[erlang-questions] Any wisdom to offer on "tagged return values"
Wed May 6 09:25:15 CEST 2009
On Tue, May 5, 2009 at 12:20 AM, Robert Virding <rvirding@REDACTED> wrote:
> Erlang has always had exceptions! The problem is much more complex than
> this. Always signaling an error would make coding extremely difficult,
> almost as bad as always forcing you to check return values.
> The problem is, of course, that what is an error can be very case specific.
> In this case, whether you can find the tuple in the list or not is an error
> depends on whether the tuple *should* be there or if you are checking *if*
> it is there. Same thing, for example, with opening a file.
> Always signaling an error would also tend to hide *real* errors from the
> more testin type of errors. So even in this simple case it would be
> difficult to see if the element was not there or for example you had a type
> error, which always IS a *real* error. You would to wrap thins everywhere in
> try's and try to look at the error type to determine what was happening. Big
> Win there! (that was being sarcastic)
> So, the problem is much more complex than just doing either or and libraries
> have to try to be reasonable. Having different functions for different cases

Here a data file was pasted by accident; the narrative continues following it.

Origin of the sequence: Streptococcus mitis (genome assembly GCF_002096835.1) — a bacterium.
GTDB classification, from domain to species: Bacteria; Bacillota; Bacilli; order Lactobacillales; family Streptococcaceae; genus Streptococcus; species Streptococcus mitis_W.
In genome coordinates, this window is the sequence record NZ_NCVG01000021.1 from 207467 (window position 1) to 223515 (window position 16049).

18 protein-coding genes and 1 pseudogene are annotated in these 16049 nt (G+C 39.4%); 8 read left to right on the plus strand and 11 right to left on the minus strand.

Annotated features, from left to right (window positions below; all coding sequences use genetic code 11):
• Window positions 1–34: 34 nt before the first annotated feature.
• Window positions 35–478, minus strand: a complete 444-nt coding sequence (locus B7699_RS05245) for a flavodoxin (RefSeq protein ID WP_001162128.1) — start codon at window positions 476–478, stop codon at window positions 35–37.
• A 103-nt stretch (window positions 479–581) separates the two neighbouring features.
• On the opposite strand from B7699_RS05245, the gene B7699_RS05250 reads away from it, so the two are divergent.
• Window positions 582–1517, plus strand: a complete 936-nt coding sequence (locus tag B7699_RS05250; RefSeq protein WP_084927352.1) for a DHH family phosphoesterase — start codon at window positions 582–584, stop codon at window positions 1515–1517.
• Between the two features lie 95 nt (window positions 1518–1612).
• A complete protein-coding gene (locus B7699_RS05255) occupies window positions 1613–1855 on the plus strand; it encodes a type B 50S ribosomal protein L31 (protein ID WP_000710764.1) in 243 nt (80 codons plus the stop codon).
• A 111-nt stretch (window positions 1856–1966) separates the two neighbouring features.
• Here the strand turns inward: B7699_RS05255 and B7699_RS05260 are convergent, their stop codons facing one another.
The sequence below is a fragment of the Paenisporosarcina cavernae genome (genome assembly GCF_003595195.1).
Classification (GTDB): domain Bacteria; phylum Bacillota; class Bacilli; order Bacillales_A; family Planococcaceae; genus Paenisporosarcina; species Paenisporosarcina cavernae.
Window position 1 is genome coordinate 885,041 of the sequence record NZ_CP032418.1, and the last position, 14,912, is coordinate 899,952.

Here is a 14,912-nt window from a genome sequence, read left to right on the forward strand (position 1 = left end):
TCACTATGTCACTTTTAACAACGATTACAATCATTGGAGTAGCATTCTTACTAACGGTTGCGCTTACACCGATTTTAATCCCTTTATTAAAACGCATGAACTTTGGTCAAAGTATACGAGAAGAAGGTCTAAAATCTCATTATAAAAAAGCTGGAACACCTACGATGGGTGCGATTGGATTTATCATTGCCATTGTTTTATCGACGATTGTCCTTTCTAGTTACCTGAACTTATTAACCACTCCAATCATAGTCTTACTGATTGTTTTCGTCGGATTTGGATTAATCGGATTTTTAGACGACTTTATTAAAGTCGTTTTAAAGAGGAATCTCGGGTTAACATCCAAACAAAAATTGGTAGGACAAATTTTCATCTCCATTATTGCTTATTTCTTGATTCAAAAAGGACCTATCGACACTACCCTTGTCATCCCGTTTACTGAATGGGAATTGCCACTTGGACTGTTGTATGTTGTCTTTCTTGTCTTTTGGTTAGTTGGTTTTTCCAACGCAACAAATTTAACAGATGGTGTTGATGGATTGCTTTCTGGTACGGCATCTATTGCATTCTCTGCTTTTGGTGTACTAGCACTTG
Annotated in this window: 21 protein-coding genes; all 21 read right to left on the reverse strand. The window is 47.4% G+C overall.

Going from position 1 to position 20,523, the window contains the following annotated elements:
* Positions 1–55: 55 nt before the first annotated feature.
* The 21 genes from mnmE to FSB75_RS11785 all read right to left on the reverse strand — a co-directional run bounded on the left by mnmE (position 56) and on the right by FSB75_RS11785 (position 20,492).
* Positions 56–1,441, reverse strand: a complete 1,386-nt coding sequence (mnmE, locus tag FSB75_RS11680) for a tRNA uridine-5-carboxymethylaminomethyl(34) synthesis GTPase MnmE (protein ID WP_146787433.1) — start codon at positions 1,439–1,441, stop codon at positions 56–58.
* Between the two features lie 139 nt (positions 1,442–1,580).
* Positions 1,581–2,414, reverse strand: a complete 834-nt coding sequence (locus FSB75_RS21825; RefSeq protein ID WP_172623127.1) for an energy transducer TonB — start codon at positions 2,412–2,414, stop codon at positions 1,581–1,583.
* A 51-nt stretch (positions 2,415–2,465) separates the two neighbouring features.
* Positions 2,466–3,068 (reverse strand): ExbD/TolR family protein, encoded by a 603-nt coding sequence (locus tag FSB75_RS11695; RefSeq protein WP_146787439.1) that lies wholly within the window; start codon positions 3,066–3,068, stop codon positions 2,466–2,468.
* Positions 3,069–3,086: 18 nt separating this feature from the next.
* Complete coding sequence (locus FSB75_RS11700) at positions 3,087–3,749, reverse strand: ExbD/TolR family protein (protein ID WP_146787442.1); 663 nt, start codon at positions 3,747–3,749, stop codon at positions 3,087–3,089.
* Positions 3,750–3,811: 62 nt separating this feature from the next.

> is an easy way. Returning wrapped values makes it easy for the caller to
> show what they consider an error. That being said I feel there are some
> cases which are always errors. For example a bad type is always an error.
Apart from the case in a test suit that checks that badly typed
programs do generate the required error - in this case it's not an
> 2009/5/4 Tony Arcieri <tony@REDACTED>
>> On Sat, May 2, 2009 at 3:50 PM, mats cronqvist <masse@REDACTED> wrote:
>>> My theory is that the people who wrote this "programming rule" were
>>> (good) C programmers, and thus felt a need to check if the value
>>> returned was ok before they dared use it.
>> My theory is originally the Erlang VM didn't have exceptions, so this was
>> the only way to do it, and for the sake of consistency has remained even
>> after the advent of exceptions.
>> Tony Arcieri
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